Nov. 24, 1998

Bloody Men

by Wendy Cope


Poem: "Bloody Men," by Wendy Cope, from SERIOUS CONCERNS (Faber & Faber, 1998).

It was on this day in 1947 that the HOLLYWOOD TEN — a group of writers, producers and directors — were cited for contempt of Congress after refusing to tell the House Committee on Un-American Activities if they were communists. The Ten were given prison sentences of six months to a year, then blacklisted by Hollywood, and most never worked there again.

It's the birthday of the American author FRANCES ELIZA BURNETT, born in 1849 in Manchester England, the author of Little Lord Fauntleroy (1886), about an American boy who inherits a British earldom.

One of the small inventions of the 19th century that helped tame the West was patented on this day in 1874: a machine to make BARBED WIRE. Within 15 years, fenced pasture land virtually replaced the open range in the West.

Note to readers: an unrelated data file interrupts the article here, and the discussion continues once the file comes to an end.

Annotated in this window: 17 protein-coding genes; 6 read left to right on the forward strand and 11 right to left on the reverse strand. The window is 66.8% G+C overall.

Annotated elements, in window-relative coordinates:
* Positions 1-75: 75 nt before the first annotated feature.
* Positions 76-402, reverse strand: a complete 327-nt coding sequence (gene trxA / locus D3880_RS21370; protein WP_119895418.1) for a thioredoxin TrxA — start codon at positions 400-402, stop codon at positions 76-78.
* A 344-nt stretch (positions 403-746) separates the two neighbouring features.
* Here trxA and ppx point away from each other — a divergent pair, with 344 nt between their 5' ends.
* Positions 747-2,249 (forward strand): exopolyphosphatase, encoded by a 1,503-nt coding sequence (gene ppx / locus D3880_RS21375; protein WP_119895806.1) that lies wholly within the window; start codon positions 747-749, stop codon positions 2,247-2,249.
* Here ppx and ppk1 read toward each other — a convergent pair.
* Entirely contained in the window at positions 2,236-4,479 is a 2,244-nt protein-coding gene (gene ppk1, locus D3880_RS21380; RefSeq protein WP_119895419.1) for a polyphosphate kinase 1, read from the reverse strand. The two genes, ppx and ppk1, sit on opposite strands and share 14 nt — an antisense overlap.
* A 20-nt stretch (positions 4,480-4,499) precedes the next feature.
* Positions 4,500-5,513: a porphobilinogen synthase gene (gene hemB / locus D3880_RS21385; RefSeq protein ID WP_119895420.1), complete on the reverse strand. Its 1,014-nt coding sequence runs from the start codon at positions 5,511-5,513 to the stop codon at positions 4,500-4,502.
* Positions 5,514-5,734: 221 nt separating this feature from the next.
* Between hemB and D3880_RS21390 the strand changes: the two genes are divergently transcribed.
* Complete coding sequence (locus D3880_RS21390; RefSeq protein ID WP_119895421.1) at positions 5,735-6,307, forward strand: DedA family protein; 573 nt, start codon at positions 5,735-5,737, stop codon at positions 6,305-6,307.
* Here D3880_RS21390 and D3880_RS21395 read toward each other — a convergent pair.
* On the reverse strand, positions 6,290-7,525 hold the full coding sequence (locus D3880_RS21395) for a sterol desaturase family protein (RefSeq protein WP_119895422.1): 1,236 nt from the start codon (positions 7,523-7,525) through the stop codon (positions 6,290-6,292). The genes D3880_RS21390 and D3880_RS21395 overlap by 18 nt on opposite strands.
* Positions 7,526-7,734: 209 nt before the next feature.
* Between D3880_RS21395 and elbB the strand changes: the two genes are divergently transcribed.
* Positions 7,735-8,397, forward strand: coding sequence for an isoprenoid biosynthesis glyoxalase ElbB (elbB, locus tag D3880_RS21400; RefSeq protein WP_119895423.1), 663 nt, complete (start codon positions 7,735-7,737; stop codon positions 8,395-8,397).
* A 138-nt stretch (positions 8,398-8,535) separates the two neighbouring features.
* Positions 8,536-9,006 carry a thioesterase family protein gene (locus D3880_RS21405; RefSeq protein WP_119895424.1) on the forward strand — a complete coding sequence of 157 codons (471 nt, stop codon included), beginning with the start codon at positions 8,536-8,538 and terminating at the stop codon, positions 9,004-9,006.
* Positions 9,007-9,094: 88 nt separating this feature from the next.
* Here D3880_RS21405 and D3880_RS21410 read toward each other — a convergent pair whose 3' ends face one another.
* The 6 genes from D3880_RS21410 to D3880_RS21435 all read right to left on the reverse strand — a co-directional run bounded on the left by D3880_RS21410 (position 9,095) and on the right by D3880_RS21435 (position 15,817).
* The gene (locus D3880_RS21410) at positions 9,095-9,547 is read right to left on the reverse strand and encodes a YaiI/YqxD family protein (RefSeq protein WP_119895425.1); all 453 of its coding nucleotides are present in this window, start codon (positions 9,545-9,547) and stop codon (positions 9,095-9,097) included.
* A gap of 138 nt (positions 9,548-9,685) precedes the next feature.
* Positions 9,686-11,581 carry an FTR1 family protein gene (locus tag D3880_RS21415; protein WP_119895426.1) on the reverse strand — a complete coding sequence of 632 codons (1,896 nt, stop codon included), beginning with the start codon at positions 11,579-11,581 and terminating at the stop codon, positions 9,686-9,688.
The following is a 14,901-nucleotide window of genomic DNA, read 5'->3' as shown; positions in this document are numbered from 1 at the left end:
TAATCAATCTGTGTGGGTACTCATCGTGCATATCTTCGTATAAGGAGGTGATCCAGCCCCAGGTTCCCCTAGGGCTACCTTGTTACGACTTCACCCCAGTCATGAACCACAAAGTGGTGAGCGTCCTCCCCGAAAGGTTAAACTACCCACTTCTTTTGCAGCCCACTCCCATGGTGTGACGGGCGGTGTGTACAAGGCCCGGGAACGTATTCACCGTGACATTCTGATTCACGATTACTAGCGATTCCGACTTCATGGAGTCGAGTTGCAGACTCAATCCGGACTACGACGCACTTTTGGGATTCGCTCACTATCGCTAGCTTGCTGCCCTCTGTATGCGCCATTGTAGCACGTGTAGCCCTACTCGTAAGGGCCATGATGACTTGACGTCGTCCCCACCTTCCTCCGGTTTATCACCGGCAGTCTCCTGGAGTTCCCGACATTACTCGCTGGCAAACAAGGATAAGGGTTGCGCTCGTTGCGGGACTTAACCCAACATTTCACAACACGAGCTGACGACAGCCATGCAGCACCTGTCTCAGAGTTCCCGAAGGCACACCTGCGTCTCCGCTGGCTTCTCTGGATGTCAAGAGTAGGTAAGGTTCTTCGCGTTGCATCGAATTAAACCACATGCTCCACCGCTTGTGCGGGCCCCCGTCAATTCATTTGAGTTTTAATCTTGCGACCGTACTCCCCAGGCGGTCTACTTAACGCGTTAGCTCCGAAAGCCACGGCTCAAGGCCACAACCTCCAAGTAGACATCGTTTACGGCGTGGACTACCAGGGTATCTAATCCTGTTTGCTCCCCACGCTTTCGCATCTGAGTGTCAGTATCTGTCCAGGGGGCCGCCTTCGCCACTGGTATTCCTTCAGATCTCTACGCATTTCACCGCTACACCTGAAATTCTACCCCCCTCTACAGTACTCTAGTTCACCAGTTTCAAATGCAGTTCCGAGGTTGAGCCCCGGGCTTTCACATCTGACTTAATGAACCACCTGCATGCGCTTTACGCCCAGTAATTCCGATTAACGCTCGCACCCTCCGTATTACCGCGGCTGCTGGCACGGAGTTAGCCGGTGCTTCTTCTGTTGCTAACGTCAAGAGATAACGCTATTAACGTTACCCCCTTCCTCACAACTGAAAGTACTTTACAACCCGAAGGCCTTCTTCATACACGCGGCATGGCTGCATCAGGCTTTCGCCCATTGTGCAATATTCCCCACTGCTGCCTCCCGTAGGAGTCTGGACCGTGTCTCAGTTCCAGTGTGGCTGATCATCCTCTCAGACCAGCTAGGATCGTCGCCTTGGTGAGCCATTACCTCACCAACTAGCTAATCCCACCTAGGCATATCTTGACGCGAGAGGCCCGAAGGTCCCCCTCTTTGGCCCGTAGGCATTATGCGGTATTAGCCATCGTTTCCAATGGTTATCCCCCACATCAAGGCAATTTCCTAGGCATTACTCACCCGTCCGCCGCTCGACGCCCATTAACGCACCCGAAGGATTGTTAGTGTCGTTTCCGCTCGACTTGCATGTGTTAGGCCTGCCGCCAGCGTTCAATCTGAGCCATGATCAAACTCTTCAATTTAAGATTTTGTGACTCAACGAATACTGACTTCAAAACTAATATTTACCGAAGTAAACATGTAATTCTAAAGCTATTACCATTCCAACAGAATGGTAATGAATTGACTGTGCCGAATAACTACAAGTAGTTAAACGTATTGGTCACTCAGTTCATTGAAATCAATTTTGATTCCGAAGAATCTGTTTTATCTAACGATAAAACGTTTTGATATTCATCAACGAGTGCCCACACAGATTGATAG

It was on this day in 1859 that CHARLES DARWIN's book, THE ORIGIN OF SPECIES, was published. Darwin had been at work on his theory of evolution for over 20 years after returning from the Galapagos Islands, basing it on the concept of natural selection: the survival of one species over despite starvation, predators, and disease.

It's the English novelist LAURENCE STERNE's birthday, born in 1713, County Tipperary, Ireland, author of one of the earliest comic novels, Tristram Shandy, a huge best-seller in mid-18th-century England.

Be well, do good work, and keep in touch.®




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